they were unable to hold their gains through losses in action. With no reinforcements available and pressure from Japanese attacks they had to retire, leaving their wounded who were treated very badly. In the event, the lack of defences, enemy landings in their rear, lack of air cover and being under constant air bombardment, the Malay mainland had to be abandoned to concentrate the armed forces in defending Singapore. To coin a phrase, too little too late. In the closing stages a convoy bearing half of the eighteen division, who were infantry, arrived in the Island, though lacking most of their stores which had been lost through enemy action. They had no time to acclimatise, disembarking and being thrown straight into action. They borrowed what weaponry they could from the Australians and that they did well is to their credit. It was, however, the lack of aerial support which had been promised and did not materialise, plus the the massacre of medical staff and patients at Princess Alexander Hospital, that put a strain on morale. Though front line units of the British Army remained loyal, there was some panic and desertions in the back areas and these were not confined to the lower ranks. The Australian Army staged a walk out of the front line in protest of lack of aerial support and there were some problems with troops trying to board a ship specially reserved to evacuate women and children.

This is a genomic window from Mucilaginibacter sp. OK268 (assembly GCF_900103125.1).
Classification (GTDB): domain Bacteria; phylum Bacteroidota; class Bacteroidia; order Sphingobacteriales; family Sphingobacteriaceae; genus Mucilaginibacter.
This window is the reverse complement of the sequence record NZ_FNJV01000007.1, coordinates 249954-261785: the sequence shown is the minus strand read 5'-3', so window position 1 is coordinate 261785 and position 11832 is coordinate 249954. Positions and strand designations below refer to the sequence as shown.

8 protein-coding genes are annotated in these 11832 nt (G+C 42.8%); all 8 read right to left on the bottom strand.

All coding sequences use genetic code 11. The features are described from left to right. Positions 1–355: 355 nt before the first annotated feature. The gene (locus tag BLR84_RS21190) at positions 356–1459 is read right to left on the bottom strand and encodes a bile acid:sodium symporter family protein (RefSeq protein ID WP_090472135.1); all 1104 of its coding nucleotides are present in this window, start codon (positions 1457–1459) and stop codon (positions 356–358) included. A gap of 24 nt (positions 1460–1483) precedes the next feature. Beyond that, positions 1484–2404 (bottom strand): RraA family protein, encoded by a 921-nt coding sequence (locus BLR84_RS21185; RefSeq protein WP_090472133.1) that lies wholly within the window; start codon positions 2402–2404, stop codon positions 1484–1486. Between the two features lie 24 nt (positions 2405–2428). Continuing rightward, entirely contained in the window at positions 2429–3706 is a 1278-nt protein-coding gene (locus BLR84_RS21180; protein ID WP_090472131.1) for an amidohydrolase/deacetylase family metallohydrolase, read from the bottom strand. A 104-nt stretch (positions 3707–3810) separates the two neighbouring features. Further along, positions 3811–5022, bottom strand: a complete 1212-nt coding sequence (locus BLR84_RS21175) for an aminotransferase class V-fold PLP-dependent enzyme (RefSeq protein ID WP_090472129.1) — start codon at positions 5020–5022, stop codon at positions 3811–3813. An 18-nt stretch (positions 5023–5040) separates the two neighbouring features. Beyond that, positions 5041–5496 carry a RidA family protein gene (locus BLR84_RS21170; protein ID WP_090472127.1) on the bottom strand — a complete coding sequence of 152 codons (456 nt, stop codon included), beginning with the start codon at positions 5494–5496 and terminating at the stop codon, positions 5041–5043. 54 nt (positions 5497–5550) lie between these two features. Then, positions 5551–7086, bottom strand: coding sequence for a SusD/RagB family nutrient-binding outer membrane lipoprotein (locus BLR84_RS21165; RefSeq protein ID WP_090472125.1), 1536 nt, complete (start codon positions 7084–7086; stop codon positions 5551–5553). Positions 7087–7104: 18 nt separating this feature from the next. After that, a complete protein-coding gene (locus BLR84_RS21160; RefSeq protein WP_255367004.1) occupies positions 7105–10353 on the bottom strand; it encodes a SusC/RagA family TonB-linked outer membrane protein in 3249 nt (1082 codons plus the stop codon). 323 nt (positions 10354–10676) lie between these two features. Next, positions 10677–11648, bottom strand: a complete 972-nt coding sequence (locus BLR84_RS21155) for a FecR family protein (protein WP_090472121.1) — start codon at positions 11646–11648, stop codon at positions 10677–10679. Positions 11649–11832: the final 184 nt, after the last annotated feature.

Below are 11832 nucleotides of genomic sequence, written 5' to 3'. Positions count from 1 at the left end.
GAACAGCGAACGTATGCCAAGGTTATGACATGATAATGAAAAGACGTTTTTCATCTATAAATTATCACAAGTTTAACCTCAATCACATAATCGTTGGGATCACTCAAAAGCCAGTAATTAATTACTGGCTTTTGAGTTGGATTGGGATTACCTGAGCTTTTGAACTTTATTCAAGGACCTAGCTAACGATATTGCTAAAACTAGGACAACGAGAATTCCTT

After a fortnight’s fire fight the Japanese captured the Island’s water supply making surrender inevitable and occurring on Sunday 15 February 1942. The Japanese were notorious in their treatment of captured prisoners but agreed to accept prisoners under surrender terms however it did not mean they intended to keep them alive as future events proved. As far as the captured forced were concerned they were looking at an uncertain future, beginning with being concentrated in Changi Barracks and having to wait several days before any food was issued.
[We hope Frank will provide additional articles in future on his time spent in Singapore]